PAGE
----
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L-cysteine is a basic building block of the the antioxidant glutathione, the human body's most important antioxidant. Glutathione recharges vitamins C and E as they are used as antioxidants. It helps protect DNA from chemical damage. It detoxifies heavy metals, and it helps keep arteries and airways open. It also activates many important functions of the immune system.
L-cysteine is also the amino acid every cell uses to make inteins, the enzymes that "snip" protein molecules to the right size and configuration, and the caspases, which dissolve dead cells, especially dead cancer cells, from the inside out.
L-cysteine is not an "essential" amino acid. Under optimal conditions, the human body can manufacturer it from the amino acids serine and methionine. If the folic acid, vitamin B6, and vitamin B12 are not available, however, the body cannot make the enzymes that complete the conversion of serine and methionine into L-cysteine.
Once the body has made L-cysteine from serine and methionine or digested it from food or supplements, it uses L-cysteine along with two more amino acids, glutamine and glycine, to make the "master antioxidant" glutathione. There are some foods that contain glutathione, and it is possible to find a glutathione supplement, but so little of the antioxidant survives the digestion process that the body has to make essentially all of its own glutathione. Cysteine is usually the amino acid in shortest supply for making this antioxidant.
N-acetyl-L-cysteine, also known as NAC, is the form of L-cysteine found in nutritional supplements. Pure L-cysteine is oxidized to another chemical called cystine if is stored on the shelf. The NAC form of L-cysteine is not damaged by contact with the air, and releases L-cysteine after digestion. Researcher Mead Johnson found a way to make NAC in the 1960's, and supplement manufacturers first marketed it as a treatment for lung conditions that benefit from removal of phlegm.NAC forms compounds that "melt" mucus. Phlegm and mucus are held together by fibers of a protein called collagen. The strands of collagen link together where sulfur appears in their protein molecules. As a high-sulfur compound itself, NAC binds to sulfur in the mucus so its framework begins to deteriorate. This makes it easier to cough or sneeze mucus out of airways.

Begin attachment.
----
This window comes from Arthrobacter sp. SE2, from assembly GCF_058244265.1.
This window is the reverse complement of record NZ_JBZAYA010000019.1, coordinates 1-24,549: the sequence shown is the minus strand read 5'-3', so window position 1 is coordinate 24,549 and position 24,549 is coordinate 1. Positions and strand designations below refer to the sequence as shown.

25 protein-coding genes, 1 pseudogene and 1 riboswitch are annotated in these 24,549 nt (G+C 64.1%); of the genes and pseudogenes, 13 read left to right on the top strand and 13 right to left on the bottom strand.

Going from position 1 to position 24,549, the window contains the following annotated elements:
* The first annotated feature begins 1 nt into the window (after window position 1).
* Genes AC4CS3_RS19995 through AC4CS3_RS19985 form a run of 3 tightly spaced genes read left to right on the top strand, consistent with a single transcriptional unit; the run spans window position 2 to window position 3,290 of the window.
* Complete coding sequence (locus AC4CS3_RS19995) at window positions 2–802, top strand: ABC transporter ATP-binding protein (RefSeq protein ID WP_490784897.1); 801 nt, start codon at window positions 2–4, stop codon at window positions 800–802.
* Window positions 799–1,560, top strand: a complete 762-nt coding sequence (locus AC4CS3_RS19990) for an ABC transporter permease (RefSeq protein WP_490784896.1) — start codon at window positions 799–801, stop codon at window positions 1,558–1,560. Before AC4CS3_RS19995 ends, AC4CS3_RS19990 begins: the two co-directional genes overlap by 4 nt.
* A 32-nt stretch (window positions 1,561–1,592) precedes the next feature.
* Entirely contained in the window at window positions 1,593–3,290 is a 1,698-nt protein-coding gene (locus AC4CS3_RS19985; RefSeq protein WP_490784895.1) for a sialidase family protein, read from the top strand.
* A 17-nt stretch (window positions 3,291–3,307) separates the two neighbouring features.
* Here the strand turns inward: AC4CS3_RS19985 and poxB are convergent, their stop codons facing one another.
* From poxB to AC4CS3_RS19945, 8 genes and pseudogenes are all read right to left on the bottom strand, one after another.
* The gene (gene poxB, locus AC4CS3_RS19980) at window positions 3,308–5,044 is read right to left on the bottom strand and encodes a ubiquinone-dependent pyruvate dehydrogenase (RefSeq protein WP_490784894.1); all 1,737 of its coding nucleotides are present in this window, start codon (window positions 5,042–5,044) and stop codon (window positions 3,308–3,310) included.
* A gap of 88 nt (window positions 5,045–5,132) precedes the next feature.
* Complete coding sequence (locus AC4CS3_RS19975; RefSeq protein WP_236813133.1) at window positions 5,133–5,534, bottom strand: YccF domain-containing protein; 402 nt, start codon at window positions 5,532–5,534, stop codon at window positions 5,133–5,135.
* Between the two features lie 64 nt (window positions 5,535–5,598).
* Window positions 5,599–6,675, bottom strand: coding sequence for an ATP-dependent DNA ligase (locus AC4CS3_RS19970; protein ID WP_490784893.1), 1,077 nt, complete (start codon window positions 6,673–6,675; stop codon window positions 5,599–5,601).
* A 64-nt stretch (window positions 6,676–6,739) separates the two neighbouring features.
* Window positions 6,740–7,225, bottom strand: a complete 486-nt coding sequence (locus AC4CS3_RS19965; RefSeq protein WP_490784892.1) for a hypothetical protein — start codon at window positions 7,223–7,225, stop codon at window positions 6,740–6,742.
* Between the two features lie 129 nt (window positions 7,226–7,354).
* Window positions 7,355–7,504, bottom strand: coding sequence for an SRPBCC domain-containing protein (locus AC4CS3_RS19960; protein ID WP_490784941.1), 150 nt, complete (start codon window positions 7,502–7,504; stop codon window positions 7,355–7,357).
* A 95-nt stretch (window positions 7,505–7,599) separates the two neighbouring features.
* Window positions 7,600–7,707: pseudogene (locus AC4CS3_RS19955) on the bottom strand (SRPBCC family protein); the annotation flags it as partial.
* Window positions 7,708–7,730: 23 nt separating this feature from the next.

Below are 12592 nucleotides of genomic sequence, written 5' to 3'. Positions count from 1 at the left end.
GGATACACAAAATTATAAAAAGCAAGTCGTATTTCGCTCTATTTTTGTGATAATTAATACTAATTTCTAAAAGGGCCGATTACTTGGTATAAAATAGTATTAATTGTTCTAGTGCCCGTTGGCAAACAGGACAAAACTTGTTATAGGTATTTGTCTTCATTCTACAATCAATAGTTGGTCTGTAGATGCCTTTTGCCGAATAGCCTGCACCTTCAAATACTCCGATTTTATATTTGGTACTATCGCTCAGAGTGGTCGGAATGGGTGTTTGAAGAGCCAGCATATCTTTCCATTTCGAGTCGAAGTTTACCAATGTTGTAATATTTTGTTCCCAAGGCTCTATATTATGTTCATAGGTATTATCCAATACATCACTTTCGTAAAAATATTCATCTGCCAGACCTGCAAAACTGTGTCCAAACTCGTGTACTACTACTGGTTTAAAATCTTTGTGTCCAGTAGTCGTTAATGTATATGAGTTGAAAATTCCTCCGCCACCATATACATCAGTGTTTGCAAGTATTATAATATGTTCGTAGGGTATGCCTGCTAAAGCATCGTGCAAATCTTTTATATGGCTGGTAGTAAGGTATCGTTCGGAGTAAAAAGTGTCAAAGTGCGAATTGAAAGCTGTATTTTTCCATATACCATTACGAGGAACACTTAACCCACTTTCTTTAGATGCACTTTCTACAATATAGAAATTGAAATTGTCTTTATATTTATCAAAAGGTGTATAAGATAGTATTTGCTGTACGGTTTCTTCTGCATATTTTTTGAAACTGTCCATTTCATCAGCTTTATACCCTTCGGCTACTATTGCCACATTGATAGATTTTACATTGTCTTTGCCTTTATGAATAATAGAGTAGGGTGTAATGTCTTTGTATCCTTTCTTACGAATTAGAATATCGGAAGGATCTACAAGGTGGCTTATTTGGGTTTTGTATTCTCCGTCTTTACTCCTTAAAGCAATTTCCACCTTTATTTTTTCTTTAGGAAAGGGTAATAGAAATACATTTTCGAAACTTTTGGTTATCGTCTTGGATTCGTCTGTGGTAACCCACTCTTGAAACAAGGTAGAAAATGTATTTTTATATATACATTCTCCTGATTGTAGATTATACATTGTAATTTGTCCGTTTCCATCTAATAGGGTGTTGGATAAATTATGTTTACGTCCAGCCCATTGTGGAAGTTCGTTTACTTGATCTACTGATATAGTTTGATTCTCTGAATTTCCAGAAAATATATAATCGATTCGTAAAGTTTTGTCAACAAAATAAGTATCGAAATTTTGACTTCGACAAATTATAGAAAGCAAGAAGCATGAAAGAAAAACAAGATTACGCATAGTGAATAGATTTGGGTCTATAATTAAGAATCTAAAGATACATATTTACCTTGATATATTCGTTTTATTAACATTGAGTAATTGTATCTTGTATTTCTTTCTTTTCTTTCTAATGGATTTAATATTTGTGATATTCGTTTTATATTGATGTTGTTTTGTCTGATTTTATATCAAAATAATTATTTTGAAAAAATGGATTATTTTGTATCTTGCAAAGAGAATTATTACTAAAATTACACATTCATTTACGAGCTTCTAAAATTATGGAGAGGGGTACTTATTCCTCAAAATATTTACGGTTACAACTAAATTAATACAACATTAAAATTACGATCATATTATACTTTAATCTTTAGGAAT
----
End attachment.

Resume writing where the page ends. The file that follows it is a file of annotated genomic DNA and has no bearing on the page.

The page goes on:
As a source of L-cysteine, NAC helps the body make glutathione and also to make cofactors for detoxification enzymes in the liver.
So how can you use L-cysteine supplements in nutritional support for common health issues? The most obvious conditions NAC and L-cysteine support are allergies, acne and sun-damaged skin, and chronic bronchitis and emphysema. NAC and L-cysteine are not helpful for hair, and they are helpful only for a few people who have acne.
L-cysteine supplements can be very helpful for allergies that cause snot and phlegm. It doesn't stop the production of mucus, but by breaking down the bonds that cause the collagen in mucus to clump, it can make nose and throat secretions runnier and easier to expectorate or sneeze away.
L-cysteine helps the skin defend itself against sun damage. Together with selenium, vitamin C, and vitamin E, L-cysteine helps skin cells form the enzymes that keep a gene called p53 active. This "watchdog" gene triggers a series of steps that cause a potentially cancerous cell to undergo a process called apoptosis, or "cell suicide." When p53 detects changes in skin DNA that could cause cancer, it shuts down the cell. L-cysteine is also important for the formation of the caspases that dissolve the cell once it dies.